Tuesday, June 10, 2014

The Art of Zen Comedy - Part 2

 For this, my second article on the simultaneous creation and practice of Zen Comedy, I will focus on meditation. Meditation is, for the purposes of this essay, the operation of mindful and practiced consideration, and is to be used as an aid in joke writing. I will now attempt to describe my own joke writing process, and in doing so I will try to have some new jokes come about, as that's the point. Through this, I hope to show the way that one's joke writing, and therefore the jokes one writes, need not be guided by anger or pain, but can also come from a place of peace.

The first thing I do every morning, is go to the computer and work on some of my writing. I feel I need to say here that this hardly ever happens smoothly, and this is simply the description of what I would do if I were far more diligent and disciplined than I am. As soon as I wake up, I go to the computer and work on some writing. The point is just to get my mind thinking actively and creatively, not necessarily directed at any specific end. This is a vital step I quite often skip in favor of watching an episode of Law and Order: SVU, but don't underestimate it. Caffeine, I find, also helps.

Andrew co-produces The Three Cees every Tuesday
However I get up, once I'm up and activated I sit at my girlfriends laptop and open up my 90+ pages of word sludge I've built up from collective years of being a writer. I like to type down every idea I have so that I can look over them later, and maybe thinking about them from a different angle will help me create some new jokes. For instance, at the bottom of my notes I saw the words "stupid tattoos," so I started to think about tattoos and tattoo removal. I wondered what would be the worst, most embarrassing tattoo to have removed. I figure it's probably "9/11: Never Forget." This is, in my view, an okay joke. It's nothing special, but it's solid, the type of joke to fill time in a set.

But that's the way I write jokes using my own personal joke writing chaff, but these are not my favorite jokes. The jokes I relish writing and telling are instead borne of experiencing the world. First I have to take in some outside stimuli, and today I was flipping through TV channels when I saw the newest commercial for Life Alert, and it horrified me. This commercial's imagery of an old woman on the floor near the bottom of an immense staircase above huge blood red letters reading "HELP!" stuck with me, and struck me as somewhat funny. I don't find humor in the pathetic helplessness of an enfeebled elderly person in trouble, I find humor in the sheer audacity of the manner in which this commercial delivered its message.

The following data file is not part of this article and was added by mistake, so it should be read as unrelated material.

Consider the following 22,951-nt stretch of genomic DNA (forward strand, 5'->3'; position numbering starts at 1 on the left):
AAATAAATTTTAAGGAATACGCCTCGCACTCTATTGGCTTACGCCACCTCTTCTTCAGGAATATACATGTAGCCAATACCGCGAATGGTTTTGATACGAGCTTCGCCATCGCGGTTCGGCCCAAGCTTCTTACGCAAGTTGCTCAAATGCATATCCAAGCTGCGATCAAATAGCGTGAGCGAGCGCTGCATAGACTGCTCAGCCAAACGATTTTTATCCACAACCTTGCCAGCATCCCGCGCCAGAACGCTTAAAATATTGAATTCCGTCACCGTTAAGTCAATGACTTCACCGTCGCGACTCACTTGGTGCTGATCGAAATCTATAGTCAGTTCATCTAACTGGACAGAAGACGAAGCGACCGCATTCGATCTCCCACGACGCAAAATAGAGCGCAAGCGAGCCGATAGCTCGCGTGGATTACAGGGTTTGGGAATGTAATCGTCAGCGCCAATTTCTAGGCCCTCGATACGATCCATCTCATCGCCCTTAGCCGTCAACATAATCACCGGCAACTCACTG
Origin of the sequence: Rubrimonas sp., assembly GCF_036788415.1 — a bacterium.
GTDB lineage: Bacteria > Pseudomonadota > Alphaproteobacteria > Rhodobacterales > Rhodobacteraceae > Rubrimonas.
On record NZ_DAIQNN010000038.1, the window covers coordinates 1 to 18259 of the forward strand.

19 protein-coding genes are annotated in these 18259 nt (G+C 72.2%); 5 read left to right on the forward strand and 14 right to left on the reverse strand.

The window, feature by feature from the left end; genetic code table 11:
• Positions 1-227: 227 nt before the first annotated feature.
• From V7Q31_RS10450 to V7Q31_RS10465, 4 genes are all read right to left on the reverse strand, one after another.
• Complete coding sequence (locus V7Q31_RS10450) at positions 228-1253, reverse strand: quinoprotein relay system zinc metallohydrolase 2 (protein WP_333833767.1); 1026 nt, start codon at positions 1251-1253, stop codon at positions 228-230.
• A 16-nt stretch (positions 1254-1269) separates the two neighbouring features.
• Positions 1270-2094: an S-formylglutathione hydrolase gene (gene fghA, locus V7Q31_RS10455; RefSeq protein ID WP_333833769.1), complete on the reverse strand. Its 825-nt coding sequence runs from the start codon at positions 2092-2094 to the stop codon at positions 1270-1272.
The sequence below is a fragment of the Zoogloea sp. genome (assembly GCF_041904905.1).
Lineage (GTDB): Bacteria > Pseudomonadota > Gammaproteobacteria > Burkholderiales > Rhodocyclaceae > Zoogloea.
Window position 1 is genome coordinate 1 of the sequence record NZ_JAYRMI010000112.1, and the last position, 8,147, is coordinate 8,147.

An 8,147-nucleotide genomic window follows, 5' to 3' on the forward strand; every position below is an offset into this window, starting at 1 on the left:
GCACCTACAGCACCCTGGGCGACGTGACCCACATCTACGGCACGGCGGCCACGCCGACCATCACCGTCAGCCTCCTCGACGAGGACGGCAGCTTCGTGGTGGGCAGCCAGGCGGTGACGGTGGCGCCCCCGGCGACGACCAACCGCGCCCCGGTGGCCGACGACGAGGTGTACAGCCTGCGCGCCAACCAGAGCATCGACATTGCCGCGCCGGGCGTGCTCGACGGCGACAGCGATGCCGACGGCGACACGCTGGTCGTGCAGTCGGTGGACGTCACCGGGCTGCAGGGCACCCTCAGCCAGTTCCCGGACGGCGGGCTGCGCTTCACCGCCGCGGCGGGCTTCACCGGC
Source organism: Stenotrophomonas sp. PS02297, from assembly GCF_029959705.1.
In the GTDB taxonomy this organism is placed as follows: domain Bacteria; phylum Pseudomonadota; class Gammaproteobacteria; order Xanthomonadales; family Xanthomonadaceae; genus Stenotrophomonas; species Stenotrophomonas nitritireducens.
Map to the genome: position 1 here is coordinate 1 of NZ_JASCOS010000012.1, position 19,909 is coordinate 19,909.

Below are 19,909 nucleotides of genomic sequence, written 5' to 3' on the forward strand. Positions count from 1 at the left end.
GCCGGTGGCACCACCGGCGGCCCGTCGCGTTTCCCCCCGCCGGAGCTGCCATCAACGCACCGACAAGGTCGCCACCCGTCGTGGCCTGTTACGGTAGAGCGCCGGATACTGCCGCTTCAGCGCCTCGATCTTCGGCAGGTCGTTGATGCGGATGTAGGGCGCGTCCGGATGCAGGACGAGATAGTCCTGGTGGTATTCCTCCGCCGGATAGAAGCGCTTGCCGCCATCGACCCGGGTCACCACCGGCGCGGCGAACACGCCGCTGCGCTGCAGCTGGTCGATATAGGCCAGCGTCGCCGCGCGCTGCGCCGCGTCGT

Andrew Halter, Junior Stopka and Maggie Ednie
What if instead of a snapshot of tragic horror, wouldn't it better serve the creators of Life Alert to create ads that are fun, silly, and sexy? I can propose a new Life Alert commercial, in which an old man, fearing a heart attack, presses his Life Alert button before collapsing on the ground. When the paramedics arrive they tell him it was not a heart attack, but merely a bad case of indigestion. As the commercial ends, the old man accompanies the paramedics to his front door, smiling and waving as they leave. The camera then pans up to a cloudless sky, and then letters fly in from the sides that say "Life Alert: Just Checking." Is it all that funny? Perhaps not, but there is a solid basis there for future jokes, as we'll see.

The Life Alert paramedics in the commercial could also say "We gotta get you laid!" and then they go to spring break. There could be a guy who hits his Life Alert button but it's really just a surprise pizza party for the paramedics. These are just two of the hundreds of lame and mediocre jokes I could make on this topic. If I work on it and think about it long enough, I might even make a good one, or not. Through the practice of Zen Comedy, we learn that whether the joke is great or not is secondary, for like meditation, the more you practice joke writing the more effective at it you are sure to become.

Andrew Halter - Contributing Writer
Halter is a writer, comedian and co-producer of the The Three Cees' - Chicago's newest comedy showcase (along producers with Junior Stopka and Maggie Ednie).